DAVID BOWIE/Five Years (12CD box)

I can't possibly add anything else after that!"
- SPAZ (music fan)


“A couple of stories on Bowie
On October 28h 1995, I am sitting at home watching Game 6 of the World Series when a co-worker calls me up and asks what I am doing.
I tell him I am watching the World Series.
He asks me if I want to go and see a show.  I ask him who is playing.  He says Nine Inch Nails and David Bowie.
I tell him “Let’s go!”
I arrive at his house and we make the drive over to the Forum in Inglewood, CA.  We missed the opening band but were able to catch all of NIN’s set.  They were touring behind Downward Spiral.  Trent (Reznor) was hanging off of some lights that were above the stage overhead. Their set was amazing to say the least.
In between set changes, the stage was completely black while music played and a star pattern appeared on the back of the screens on the stage.
When the set change was done, the music stopped, the lights went up and Bowie and his band were on stage and ready to do their set. The unfortunate thing about his set to many in the audience was that he was not doing a lot of his older songs and concentrated only on his more current songs. I would say midway through the set over ½ of the crowd had already left the Forum.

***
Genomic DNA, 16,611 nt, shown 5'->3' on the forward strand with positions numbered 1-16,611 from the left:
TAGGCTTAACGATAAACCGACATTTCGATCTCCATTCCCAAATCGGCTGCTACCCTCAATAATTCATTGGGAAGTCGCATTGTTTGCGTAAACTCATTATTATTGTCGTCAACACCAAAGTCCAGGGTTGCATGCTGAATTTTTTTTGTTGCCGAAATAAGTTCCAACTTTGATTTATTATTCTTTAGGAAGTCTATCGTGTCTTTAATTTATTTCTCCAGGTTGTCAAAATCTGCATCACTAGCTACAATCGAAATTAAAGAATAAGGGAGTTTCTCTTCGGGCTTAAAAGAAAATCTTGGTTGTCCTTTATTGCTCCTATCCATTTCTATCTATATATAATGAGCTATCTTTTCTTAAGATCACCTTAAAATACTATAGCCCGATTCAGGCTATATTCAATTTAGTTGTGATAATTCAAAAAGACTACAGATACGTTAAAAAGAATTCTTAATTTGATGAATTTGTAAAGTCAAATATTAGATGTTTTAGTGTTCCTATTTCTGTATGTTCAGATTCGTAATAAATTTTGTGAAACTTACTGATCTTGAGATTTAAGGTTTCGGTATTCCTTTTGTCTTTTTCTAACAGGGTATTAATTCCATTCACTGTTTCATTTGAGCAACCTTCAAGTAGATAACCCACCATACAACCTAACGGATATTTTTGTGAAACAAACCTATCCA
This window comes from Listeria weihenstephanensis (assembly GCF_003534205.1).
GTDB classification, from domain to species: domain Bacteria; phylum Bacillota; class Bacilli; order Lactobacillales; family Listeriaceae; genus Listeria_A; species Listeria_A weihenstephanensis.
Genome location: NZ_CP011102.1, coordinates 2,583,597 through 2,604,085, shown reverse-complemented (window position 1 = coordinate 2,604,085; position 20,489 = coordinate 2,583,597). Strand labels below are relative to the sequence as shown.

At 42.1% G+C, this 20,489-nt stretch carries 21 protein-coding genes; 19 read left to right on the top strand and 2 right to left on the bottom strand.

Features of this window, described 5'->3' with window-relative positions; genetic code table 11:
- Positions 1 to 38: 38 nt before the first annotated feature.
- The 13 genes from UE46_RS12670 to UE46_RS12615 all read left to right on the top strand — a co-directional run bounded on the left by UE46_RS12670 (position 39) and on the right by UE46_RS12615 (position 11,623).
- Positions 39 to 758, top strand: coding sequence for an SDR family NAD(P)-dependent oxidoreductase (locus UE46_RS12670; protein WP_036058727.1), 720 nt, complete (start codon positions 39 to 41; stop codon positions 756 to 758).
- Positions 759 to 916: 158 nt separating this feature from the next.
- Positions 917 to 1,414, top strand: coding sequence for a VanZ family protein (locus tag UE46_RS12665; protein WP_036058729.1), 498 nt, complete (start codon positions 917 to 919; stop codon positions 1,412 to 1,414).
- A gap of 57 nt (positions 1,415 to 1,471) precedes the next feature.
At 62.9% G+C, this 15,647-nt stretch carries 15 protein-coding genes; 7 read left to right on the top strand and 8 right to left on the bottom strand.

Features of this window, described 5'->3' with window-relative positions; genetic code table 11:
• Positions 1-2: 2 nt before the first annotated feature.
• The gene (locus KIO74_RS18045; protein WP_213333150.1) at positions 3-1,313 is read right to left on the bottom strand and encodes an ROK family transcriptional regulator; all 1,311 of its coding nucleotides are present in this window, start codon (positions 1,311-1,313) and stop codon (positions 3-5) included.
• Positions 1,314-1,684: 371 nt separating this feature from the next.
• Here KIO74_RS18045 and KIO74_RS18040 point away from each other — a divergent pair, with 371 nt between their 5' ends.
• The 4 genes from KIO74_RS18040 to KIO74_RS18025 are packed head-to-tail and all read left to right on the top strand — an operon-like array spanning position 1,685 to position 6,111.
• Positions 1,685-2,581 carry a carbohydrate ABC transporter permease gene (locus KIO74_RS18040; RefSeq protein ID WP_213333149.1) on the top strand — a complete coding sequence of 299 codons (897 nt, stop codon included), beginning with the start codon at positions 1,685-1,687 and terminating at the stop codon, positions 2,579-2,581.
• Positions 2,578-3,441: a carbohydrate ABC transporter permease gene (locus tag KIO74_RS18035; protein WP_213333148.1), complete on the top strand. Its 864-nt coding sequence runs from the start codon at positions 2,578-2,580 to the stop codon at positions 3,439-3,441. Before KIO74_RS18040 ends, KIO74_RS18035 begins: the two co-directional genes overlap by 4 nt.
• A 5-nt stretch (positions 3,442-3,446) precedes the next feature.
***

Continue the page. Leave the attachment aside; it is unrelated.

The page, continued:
I also saw Bowie in 1983 at the same venue for the Serious Moonlight tour and 1990 at Dodger Stadium for the Sound + Vision Tour with Lenny Kravitz opening.” 
- Craig Swedin (music industry veteran)


“By the time Bowie came along, I was already a die-hard rock and roll fan, so he didn't have the seismic effect on me that he had on many of my peers - as a matter of fact, it took me a few years to get past the makeup and get to the music, and that was largely due to my 1975-6 friendship with Kate McCamy, Leslie (Ozzie) Metcalfe and Meaddows Ryan, who played his albums incessantly. I never had any encounters with the man, but I was once standing at the CBGB door when he and his entourage were leaving. He was the last person of his group to exit; he stopped at the door and asked "Does the money here go to the bands?" When he was told that it did, he took out a wad of bills and paid for his entire party. I knew he was a class act from then on. The world is a bit less colorful today. Thanks for always fucking with our heads and always making it fun, Starman.”- Jahn Xavier (musician, Richard Hell & The Voidoids/The Nitecaps)